California governor: More spending for schools, child care
SACRAMENTO, Calif. (AP) - California Gov. Jerry Brown sought more spending on schools and child care Thursday as he revised his spending plan for the fiscal year that starts in July.
He cited a "modestly improved fiscal outlook" since January for allowing $1.5 billion more in general fund spending in his $124 billion proposal, despite uncertainty about future federal spending by the Trump administration as it seeks to overhaul the health care plan.
"We're trying as much as possible to keep us on an even keel," Brown said in proposing $1.4 billion more for K-12 schools and community colleges. By law, about half the state's spending goes to K-12 education and higher education.
He's also wants to reverse a proposed $500 million cut for low-income childcare that he sought in January. His budget also would cancel his proposal to shift $600 million in costs to counties, which supervisors warned their budgets could not absorb.
The release of Brown's spending plan kicks off a month of negotiations with the Democrat-controlled Legislature. His plan would need the approval of lawmakers.
"Spending has gone up far more than anybody ever imagined," Brown said, citing a tax increase and improving economy. Yet he warned again that the economy could tank, taking the state's budget with it and forcing sharp cuts in future years if lawmakers overspend now.
"What we're doing is fighting as hard as we can so that never happens," he said.
Democratic legislative leaders gave a tepid response to Brown's initial budget plan in January, rejecting Brown's proposed cuts to college scholarships and child care providers while insisting they would push to increase spending on social welfare programs.
Brown in January proposed a $122.5 billion budget that kept general fund spending mostly flat. The Democratic governor called for more than $3 billion in cuts because of a projected deficit he pegged at $1.6 billion. His administration later acknowledged it miscalculated health care costs.
His less-dire budget now cites increased revenue based primarily on higher capital gains.
Assembly Minority Leader Chad Mayes, R-Yucca Valley, called Brown's latest budget "a bait and switch," citing voters' approval last year of tax increases that he said were to fund health and dental care and support schools. Brown's budget siphons that money to general state spending instead, Mayes said.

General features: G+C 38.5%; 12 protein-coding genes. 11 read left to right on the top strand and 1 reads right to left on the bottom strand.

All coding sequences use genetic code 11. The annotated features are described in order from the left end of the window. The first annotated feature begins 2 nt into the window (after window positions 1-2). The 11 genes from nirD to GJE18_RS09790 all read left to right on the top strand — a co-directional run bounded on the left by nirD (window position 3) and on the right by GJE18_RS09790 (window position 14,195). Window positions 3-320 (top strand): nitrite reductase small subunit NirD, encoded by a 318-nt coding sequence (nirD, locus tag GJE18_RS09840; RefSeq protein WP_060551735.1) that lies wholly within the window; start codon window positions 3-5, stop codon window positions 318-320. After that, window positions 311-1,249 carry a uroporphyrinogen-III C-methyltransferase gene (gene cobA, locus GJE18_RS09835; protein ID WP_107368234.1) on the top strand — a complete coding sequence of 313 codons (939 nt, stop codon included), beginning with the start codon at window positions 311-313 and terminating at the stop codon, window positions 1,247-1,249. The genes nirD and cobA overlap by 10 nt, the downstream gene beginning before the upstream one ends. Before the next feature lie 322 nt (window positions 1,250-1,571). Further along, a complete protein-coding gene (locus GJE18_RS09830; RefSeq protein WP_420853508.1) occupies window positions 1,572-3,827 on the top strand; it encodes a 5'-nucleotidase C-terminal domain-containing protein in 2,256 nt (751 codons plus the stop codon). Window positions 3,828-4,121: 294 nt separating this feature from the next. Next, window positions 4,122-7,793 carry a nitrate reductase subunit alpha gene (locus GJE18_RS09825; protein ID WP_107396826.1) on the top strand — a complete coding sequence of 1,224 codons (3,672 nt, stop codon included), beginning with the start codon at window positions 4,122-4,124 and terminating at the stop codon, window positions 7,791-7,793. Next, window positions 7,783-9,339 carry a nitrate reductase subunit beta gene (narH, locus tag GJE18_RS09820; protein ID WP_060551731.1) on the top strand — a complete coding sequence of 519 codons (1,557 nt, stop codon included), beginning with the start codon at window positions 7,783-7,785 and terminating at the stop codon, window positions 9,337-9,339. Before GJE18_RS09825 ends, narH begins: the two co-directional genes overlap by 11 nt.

"There will always be budget challenges, but we cannot let it stop us from improving the lives of ordinary Californians," Mayes said in a statement.
The ranking Republican on the Assembly Budget Committee, Jay Obernolte of Hesperia, was kinder, saying the revised budget makes some responsible choices based on the state's fiscal uncertainty. He praised Brown's plan to pay down part of the $200 billion of unfunded pension health care liabilities.
But like Mayes, Obernolte criticized the budget's "broken promises" to voters who approved tobacco tax and income increases last year.
Brown proposes to use much of the tobacco tax increase to cover normal growth in Medi-Cal, a publicly funded health plan that covers 1 in 3 Californians. The initiative had been promoted by doctors, dentists and others who thought the money would be used to increase their payments, which are significantly lower than private insurance.
The budget negotiations come as the U.S. Congress considers repealing former President Barack Obama's health care law, which California embraced to add nearly 4 million people to Medi-Cal. Administration officials say under a bill passed by the House last week federal funding for Medi-Cal would fall by $6 billion in 2020 and by $24 billion by 2027.
Brown said state spending already has increased significantly for education and social services in recent years and he doesn't believe the state can afford significant further increases.
"The reason's very simple. We've got ongoing pressures from Washington, and the economic recovery is not going to last forever," Brown said.
Tax collections have slowed since the governor's previous spending plan. Revenue in April - the most important month for tax collections because of the deadline for filing personal income taxes - fell far short of expectations. As a result, revenue for the first 10 months of this fiscal year fell short by $136 million.
The Legislature has until June 15 to approve a budget for the fiscal year starting July 1.